MOUNTAIN CREE (Asini Wachi Nehiyawak> BAND 5217 Prairie Ridge, CANADA, TOM OJO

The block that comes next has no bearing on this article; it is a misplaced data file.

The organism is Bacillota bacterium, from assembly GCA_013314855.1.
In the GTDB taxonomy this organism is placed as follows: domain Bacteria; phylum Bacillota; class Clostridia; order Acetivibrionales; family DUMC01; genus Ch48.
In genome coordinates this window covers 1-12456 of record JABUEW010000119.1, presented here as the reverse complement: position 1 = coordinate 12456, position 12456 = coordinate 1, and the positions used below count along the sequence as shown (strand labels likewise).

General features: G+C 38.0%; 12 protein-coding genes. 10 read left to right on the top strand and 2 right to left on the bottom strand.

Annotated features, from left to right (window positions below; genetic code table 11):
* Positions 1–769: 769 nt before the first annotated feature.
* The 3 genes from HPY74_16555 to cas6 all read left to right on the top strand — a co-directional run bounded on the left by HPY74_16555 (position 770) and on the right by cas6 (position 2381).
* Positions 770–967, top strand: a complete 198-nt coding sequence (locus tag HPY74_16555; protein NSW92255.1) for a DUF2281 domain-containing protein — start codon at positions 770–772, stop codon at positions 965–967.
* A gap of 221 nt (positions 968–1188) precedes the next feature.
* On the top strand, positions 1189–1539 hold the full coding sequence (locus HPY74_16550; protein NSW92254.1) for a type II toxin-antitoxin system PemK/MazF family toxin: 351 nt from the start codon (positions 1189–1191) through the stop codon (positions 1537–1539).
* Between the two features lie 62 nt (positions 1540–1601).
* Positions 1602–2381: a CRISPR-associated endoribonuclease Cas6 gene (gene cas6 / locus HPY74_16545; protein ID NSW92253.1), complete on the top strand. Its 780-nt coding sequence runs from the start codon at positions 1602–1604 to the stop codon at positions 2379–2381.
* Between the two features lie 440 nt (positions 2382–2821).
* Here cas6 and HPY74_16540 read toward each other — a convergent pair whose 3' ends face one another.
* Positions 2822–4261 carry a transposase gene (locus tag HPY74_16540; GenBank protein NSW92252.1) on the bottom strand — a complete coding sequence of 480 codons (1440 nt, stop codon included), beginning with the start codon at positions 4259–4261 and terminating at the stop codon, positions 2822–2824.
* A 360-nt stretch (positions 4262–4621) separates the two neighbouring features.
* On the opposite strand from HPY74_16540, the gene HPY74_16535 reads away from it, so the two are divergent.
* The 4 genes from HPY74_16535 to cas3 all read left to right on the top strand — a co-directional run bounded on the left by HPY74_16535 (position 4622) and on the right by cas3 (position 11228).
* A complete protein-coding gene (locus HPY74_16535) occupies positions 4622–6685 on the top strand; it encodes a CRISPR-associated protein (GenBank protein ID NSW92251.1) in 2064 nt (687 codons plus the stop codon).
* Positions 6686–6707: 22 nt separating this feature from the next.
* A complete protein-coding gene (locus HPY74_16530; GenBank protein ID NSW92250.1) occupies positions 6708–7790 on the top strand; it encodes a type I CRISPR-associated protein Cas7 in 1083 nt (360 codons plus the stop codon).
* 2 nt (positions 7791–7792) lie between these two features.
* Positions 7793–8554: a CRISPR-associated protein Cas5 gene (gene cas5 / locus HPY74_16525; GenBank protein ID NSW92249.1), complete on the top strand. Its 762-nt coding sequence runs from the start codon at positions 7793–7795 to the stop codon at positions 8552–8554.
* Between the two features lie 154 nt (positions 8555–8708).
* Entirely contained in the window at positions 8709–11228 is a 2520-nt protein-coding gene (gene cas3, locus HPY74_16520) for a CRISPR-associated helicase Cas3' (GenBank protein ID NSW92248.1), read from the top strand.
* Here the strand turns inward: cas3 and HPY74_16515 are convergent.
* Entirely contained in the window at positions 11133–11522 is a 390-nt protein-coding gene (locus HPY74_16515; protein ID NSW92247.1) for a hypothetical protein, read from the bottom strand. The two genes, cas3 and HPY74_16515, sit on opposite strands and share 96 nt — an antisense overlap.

The Mountain Cree have a documented history in the area that begins in the Legendary History with the first arrival of man in the region. Legendry recounts events involving the legendary hero WISAKACHAK; this legendry states that WISAKACHAK arrived in Cree lands of southern Alberta from the Blackfoot. Travels and stories recount events as he traveled north along the foothills to the Athabasca River. This is the historic Mountain Cree territory. Statistical Linguistic and Ethnological Content Analysis indicate that these stories are have a base in historic fact. Legendry also recounts the Mountain Cree in the foothills in the immediate post-glacial period, which can be dated by the geological details included in the legend. Archaeological evidence shows that an archaeological group, or "band", existed in this area 5,000 years ago showing the same cultural and social traits as the historic Mountain Cree. Documentary reference to the Mountain Cree begins in 1630 and continues on into the present. Leadership of the Mountain Cree traces the genealogy of the leadership in a direct line to the chief recorded in 1650. This is the longest documentable history of any group in western Canada. Most other Bands in the Trans Mountain Expansion Right of Way (ROW) area can only at best document their history to the signing of Treaty in the 1870's or shortly before that time. The ASINI WACHI NEHIYAWAK (Mountain Cree) Traditional Band has knowlege of 2,000 past members of AWNTB and their specific histories and Land Use history in the area. By the 1870's the Mountain Cree part of a complex frontier society not dis- similar to what was to be found in Ontario of the American Great Lakes area. They were self-sufficient hunters, trappers, traders, freighters, contractors and homesteaders. There were gardners, herders, cartwrights, blacksmiths, log construction specialists, fort builders. Homesteaders had built the first irrigation in the west, had become the first hog-producers, and imported the first threshing machine into Alberta. By 1870 they had founded numerous frontier settlements throughout the west including Calgary. In the 1870's over 1,000 members of the Mountain Cree did not enter Treaty. It is estimated that today their descendants number some 30,000 persons. The AWNTB is descended from some of these persons who did not sign Treaty. More